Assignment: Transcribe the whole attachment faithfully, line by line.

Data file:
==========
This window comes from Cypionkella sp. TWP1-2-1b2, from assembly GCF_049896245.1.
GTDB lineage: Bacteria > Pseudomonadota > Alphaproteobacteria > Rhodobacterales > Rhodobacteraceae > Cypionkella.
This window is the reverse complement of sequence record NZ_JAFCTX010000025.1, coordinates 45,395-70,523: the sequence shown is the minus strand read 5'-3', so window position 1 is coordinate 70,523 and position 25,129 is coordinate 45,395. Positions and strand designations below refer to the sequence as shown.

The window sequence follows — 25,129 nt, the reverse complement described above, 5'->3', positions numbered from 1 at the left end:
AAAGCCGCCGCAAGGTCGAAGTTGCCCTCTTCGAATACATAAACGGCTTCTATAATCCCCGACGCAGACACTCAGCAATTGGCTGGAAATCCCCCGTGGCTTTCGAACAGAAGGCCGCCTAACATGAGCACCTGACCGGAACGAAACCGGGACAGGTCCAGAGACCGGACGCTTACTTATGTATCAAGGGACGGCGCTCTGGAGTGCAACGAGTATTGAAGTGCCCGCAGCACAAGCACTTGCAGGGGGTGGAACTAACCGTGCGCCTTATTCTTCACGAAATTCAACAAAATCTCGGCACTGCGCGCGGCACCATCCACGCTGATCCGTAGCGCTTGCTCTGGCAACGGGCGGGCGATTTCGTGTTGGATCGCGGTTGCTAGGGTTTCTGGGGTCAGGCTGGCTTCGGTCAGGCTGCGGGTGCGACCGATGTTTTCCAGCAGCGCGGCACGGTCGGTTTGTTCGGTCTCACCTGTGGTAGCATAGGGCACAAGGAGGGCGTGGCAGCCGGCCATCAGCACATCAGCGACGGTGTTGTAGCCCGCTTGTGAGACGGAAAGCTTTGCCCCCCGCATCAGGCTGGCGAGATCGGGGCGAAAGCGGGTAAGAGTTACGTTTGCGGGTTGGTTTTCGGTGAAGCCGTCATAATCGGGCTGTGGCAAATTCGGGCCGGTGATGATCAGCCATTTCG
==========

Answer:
This window comes from Cypionkella sp. TWP1-2-1b2, from assembly GCF_049896245.1.
GTDB lineage: Bacteria > Pseudomonadota > Alphaproteobacteria > Rhodobacterales > Rhodobacteraceae > Cypionkella.
This window is the reverse complement of sequence record NZ_JAFCTX010000025.1, coordinates 45,395-70,523: the sequence shown is the minus strand read 5'-3', so window position 1 is coordinate 70,523 and position 25,129 is coordinate 45,395. Positions and strand designations below refer to the sequence as shown.

The window sequence follows — 25,129 nt, the reverse complement described above, 5'->3', positions numbered from 1 at the left end:
AAAGCCGCCGCAAGGTCGAAGTTGCCCTCTTCGAATACATAAACGGCTTCTATAATCCCCGACGCAGACACTCAGCAATTGGCTGGAAATCCCCCGTGGCTTTCGAACAGAAGGCCGCCTAACATGAGCACCTGACCGGAACGAAACCGGGACAGGTCCAGAGACCGGACGCTTACTTATGTATCAAGGGACGGCGCTCTGGAGTGCAACGAGTATTGAAGTGCCCGCAGCACAAGCACTTGCAGGGGGTGGAACTAACCGTGCGCCTTATTCTTCACGAAATTCAACAAAATCTCGGCACTGCGCGCGGCACCATCCACGCTGATCCGTAGCGCTTGCTCTGGCAACGGGCGGGCGATTTCGTGTTGGATCGCGGTTGCTAGGGTTTCTGGGGTCAGGCTGGCTTCGGTCAGGCTGCGGGTGCGACCGATGTTTTCCAGCAGCGCGGCACGGTCGGTTTGTTCGGTCTCACCTGTGGTAGCATAGGGCACAAGGAGGGCGTGGCAGCCGGCCATCAGCACATCAGCGACGGTGTTGTAGCCCGCTTGTGAGACGGAAAGCTTTGCCCCCCGCATCAGGCTGGCGAGATCGGGGCGAAAGCGGGTAAGAGTTACGTTTGCGGGTTGGTTTTCGGTGAAGCCGTCATAATCGGGCTGTGGCAAATTCGGGCCGGTGATGATCAGCCATTTCG